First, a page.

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When Haman Wore the Union Blues

An excerpt from new release When General Grant Expelled The Jews

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Next week our friends at Nextbook Press release their latest title, Jonathan Sarna’s When General Grant Expelled The Jews. Ulysses S. Grant, to whom history has not been kind, was similarly reviled by Jews during the civil war after he signed what was the most notorious anti-Jewish order in history, General Orders no 11, which blamed Jews “as a class” for the war zone black market and required them to leave a vast area. As Sarna writes in both the book and in a recent piece in Jewish Week, horrified American Jews were quick to draw parallels between the General and the villain of our current holiday, Haman.

When Grant Expelled The Jews will be available March 13th.

“…he found himself compared, in some Jewish circles, to historic enemies of the Jewish people, a long and ignoble list. The most common comparison was to the wicked Haman, vizier of Persia and villain of the biblical book of Esther, whose order to exterminate the Jews of his day was overturned by Persia’s King Ahasuerus–with disastrous consequences for Haman and his family. The Hebrew journal Hamagid, published in the Prussian town of Lyck, in recounting the Grant episode for Hebrew-speaking Jews across Europe, used the very language of the book of Esther to underscore these parallels between the biblical story and the contemporary one. It also anticipated that Jews would one day have their revenge on the general: “the day will come,” it predicted, “when he will pay in judgment for all of the damage that he wrought upon the Children of Israel by his ignorant and wicked order, and his deeds will recoil upon his own head.”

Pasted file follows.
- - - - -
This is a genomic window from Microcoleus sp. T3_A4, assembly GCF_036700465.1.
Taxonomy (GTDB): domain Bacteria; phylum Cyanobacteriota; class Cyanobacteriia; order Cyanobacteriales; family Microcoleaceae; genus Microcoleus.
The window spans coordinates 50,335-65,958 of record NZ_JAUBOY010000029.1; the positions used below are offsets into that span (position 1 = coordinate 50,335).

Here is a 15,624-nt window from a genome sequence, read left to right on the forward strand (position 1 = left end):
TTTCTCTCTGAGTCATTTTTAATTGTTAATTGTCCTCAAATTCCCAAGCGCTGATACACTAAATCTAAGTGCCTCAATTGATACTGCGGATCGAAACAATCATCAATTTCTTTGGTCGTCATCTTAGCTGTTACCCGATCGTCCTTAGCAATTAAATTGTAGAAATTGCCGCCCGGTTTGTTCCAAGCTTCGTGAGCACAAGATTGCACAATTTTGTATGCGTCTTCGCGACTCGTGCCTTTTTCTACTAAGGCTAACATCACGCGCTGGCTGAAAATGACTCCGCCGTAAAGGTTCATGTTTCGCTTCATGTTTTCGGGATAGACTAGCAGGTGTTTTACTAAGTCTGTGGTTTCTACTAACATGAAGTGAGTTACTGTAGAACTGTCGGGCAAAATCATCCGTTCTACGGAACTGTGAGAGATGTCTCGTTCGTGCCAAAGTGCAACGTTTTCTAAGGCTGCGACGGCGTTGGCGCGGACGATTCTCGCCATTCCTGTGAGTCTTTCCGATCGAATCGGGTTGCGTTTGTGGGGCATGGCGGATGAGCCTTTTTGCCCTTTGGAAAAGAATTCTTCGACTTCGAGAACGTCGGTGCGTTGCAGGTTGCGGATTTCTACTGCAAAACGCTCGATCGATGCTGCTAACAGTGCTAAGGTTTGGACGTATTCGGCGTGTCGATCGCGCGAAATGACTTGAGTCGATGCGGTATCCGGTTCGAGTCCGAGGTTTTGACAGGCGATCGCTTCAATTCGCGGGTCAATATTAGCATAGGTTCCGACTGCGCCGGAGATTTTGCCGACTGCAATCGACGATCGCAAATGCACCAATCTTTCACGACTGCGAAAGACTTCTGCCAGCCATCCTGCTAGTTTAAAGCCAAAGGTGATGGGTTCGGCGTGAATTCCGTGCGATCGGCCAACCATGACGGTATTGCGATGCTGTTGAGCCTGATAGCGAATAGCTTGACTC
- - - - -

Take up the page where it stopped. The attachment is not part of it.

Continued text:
When Grant Expelled The Jews [Nextbook]
Gen. Grant’s Uncivil War Against the Jews [Jewish Week]

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Anna says:

I am horrified by General Order 11, as I’m sure most people are. Grant himself later expressed remorse for this terrible decision. But it seems to me the Jewish Bible has many examples of entire peoples punished by G-d for the sins of a few, and children (like mamzers even today) punished for the sins of their ancestors. In the end, Grant did more to ensure the liberty of Americans of all backgrounds than did members of our Jewish tribe who fought for slavery on the side of the south, or justified slavery by quoting Exodus and Leviticus.

JCarpenter says:

The last para. of the Nextbook review says Grant in office did more for the Jews than any other president—extreme times cause extreme reactions; yet when sense is restored, remorse and reconciliation follows. One would hope.


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When Haman Wore the Union Blues

An excerpt from new release When General Grant Expelled The Jews

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